November 21, 2018

Predictions: The Rock Hall Class of 2019 (Plus Rock Hall Singles)

To paraphrase "Spinal Tap," this conversation goes to 11. Rock Hall chatter is louder and more abundant than ever. Social media is abuzz, podcasters are dropping weekly shows, and the public is voting in person and online. Much like the institution itself is changing (i.e., museum CEO Greg Harris noticeably emerging as its public face, vs. Joel Peresman, as well as the increased fan engagement), the conversation around it also transforms.

Rock Hall fever is about to peak with the inductee announcement in mid-December. Ballots from the official voters are due December 10, and fans have been voting since October 5, with Def Leppard and Stevie Nicks lodged firmly in the Fan Vote's top two spots, respectively.

But who gets inducted March 29 in Brooklyn? A preponderance of factors play into that final slate. Official ballots and the fan vote figure in, naturally, but closed-door decision making, internal politics, and the HBO broadcast also hold significant sway.

E-Rockracy predicts the artists below will make up the Rock Hall Class of 2019. There are six choices here; no group of five nominees, in any combination, felt quite sufficient for the genre-diverse extravaganza the Rock Hall needs to mount next year. Hopefully the Hall follows suit, and goes with six or more inductees. 

Def Leppard - Here is your Fan Vote winner, and your Barclays Center ceremony headliner. Fly that Union Jack, and raise your lighters. And look for a possible cover of David Essex's "Rock On" (which appeared on Def Leppard's 2006 album Yeah!) as a potential end of night all-star jam vehicle.

Janet Jackson - Another headliner, and a rather overdue accolade for this pop legend after three nominations. This looks like her year. Few female artists have accomplished what Janet has, from conquering the charts, MTV and radio to bouncing back triumphantly from unjust controversy. Missy Elliott (eligible in 2022!) is a likely induction speaker.

LL Cool J - 
Last year's Kennedy Center honoree and a longtime Grammys host, James Todd Smith gets flak for being a television star, but all that obscures his massive influence and contribution to the world of hip-hop. He's a pioneer, a household name, and further, a five-time nominee. With Notorious B.I.G., Jay-Z and Eminem coming up eligible in the next consecutive three years, in that order, there's no better time to induct this hip-hop luminary.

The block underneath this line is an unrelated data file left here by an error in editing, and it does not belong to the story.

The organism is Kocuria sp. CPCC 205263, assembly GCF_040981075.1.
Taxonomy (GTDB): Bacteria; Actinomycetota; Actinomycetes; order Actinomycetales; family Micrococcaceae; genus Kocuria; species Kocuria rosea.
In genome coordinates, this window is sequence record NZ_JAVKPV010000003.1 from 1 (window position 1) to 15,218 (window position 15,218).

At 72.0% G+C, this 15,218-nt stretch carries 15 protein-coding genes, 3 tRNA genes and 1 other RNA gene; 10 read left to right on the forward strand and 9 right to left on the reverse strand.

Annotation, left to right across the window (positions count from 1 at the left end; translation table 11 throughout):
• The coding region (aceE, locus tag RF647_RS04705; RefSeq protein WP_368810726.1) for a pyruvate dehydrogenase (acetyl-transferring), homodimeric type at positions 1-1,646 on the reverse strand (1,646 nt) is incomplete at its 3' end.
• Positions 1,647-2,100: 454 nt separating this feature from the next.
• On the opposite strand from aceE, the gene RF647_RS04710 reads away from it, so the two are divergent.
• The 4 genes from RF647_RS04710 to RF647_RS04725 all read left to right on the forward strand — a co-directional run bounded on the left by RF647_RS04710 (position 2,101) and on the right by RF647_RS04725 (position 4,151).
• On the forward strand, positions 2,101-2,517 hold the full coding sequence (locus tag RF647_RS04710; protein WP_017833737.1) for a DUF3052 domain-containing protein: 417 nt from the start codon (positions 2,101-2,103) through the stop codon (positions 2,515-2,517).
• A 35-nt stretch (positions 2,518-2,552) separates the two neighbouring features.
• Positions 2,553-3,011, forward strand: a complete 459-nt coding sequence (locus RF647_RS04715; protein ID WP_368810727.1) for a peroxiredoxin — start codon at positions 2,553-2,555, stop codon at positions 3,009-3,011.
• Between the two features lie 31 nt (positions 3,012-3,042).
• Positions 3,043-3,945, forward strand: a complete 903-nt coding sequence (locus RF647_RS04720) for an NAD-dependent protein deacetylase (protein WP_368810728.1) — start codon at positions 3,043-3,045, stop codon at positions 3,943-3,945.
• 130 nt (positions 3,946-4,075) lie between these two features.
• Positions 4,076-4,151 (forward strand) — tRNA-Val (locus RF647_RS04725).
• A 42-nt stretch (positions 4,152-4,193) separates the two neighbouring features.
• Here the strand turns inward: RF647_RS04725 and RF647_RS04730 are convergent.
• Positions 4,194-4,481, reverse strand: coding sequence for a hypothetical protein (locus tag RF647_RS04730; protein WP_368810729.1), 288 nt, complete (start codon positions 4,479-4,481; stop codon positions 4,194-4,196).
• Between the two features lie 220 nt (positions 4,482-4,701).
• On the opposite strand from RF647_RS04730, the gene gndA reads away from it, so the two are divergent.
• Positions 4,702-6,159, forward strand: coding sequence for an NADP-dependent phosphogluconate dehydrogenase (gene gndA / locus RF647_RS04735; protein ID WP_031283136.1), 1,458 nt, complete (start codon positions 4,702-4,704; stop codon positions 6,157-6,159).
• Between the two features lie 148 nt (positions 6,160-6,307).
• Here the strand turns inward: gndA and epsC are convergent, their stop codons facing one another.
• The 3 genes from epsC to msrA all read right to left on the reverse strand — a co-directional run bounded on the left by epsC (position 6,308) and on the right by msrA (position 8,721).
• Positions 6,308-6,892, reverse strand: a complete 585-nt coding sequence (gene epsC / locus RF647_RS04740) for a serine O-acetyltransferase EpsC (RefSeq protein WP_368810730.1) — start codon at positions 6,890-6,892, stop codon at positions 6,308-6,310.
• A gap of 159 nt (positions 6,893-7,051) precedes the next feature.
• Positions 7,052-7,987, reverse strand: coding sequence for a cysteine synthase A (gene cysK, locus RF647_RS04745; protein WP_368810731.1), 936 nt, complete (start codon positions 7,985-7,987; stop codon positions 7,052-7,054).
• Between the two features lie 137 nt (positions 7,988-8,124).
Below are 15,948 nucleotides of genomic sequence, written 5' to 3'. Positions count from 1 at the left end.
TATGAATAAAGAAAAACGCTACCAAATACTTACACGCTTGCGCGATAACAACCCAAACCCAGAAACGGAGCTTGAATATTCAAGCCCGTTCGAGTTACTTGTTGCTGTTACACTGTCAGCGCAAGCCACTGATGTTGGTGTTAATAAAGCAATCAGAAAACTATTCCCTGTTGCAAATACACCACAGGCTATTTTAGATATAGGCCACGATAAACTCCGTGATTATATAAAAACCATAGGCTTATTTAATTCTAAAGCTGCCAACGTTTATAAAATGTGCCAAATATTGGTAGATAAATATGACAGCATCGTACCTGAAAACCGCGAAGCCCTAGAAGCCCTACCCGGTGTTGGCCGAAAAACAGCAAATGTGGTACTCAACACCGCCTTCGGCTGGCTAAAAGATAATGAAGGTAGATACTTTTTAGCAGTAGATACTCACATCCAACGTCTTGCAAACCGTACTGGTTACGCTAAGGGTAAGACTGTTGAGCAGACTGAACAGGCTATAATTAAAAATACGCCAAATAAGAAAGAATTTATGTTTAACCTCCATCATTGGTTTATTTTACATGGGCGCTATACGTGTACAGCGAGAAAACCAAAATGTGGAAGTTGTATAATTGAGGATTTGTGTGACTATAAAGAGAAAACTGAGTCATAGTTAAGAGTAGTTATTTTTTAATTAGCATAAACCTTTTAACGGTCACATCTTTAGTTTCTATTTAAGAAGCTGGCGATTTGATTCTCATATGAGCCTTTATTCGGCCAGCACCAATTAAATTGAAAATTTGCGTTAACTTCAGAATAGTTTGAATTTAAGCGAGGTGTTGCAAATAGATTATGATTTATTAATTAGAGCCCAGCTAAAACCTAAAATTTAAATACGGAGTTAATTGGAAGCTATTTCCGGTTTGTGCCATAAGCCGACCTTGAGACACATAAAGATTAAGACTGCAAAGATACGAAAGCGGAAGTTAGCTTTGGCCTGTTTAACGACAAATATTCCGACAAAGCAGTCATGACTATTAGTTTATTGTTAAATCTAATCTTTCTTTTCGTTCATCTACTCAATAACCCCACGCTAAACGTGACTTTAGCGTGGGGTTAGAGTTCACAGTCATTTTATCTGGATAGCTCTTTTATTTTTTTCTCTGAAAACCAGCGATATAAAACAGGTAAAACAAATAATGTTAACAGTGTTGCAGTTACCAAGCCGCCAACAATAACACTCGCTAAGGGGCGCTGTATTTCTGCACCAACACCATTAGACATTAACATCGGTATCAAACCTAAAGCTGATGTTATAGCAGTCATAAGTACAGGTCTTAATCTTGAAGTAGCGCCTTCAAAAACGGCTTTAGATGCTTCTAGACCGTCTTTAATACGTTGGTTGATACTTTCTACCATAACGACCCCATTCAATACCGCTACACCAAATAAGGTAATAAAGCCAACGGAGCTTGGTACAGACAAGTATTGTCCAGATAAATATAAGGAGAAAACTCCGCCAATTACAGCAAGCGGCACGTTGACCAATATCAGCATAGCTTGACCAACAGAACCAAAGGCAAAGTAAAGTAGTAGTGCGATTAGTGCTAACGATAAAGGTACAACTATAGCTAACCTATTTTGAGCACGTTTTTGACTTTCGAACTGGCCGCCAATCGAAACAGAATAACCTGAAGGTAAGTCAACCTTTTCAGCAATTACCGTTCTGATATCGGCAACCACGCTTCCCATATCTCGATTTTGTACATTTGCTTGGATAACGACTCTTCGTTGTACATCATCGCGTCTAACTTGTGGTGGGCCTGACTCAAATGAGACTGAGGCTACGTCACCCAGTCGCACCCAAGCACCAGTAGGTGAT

Stevie Nicks -
Many would have preferred to see the Go-Go's or Pat Benatar take this performer slot (well, they'd have to be nominated first), but the Hall, and fans voting at the "Voice Your Choice" kiosks, are clearly intent in having Nicks be the first doubly inducted female artist in Rock Hall history. Not to detract from Nicks, as she is understandably adored, but legions of worthy female artists are still on the outside looking in. Since this all feels a bit calculated, the Fleetwood Mac star's imminent entry into the Clyde McPhatter Club is a valid reason why there should be at least six inductees this year.

Radiohead - 
Will they send a Sex Pistols letter? Do they actually show up? Does only bassist Colin Greenwood (who told Rolling Stone in 2017, "I’d be grateful if we got in. Look at the other people that have been inducted. I don’t know if everyone else will go though...") attend? These and other mysteries loom over Radiohead, who are perplexed, British, and by no means reliable guests. The band falls under a problematic category of Rock Hall nominees — positively worthy all-timers who don't care. Given their astonishing body of work and prestige, they don't need to. Look for the Hall to just go ahead and exorcise this Radiohead ghost from the machine, while simultaneously canonizing an act that truly belongs in Cleveland. It'll please the critics and balance out the more populist elements in this class. 

The Zombies
Eligible since 1989 and boasting four previous nominations, this British Invasion group with familiar hits but also an uncommonly strong discography will round out the Class of 2019. Odessey and Oracle (1968) is a psychedelic pop masterpiece, and defining singles like "Time of the Season" and "She's Not There" have truly endured. 

Speaking of singles, should Steven Van Zandt stroll out onto the Barclays Center stage and announce that newest of categories, Rock Hall Singles, there are six picks below that are more suggestions than predictions, given how many songs shaped rock and roll.

The selections below attempt to meet the ideal criteria for this honor, which is recognition of a significant song by an artist that has scant chances, at this point, of getting inducted as a performer. (Slotting Link Wray and Chubby Checker songs in this category last year was unfortunate, as both should have been inducted as performers long before.) Still, this new category has potential if carefully curated, as opposed to becoming a tainted "side door induction" for acts not getting over the hump with voters. Here are six singles — turn them up to 11!

  1. The Big Bopper - "Chantilly Lace"
  2. Lesley Gore - "It's My Party"
  3. Don McClean - "American Pie"
  4. Gil Scott-Heron - "The Revolution Will Not Be Televised"
  5. The Troggs - "Wild Thing"
  6. Mary Wells - "My Guy"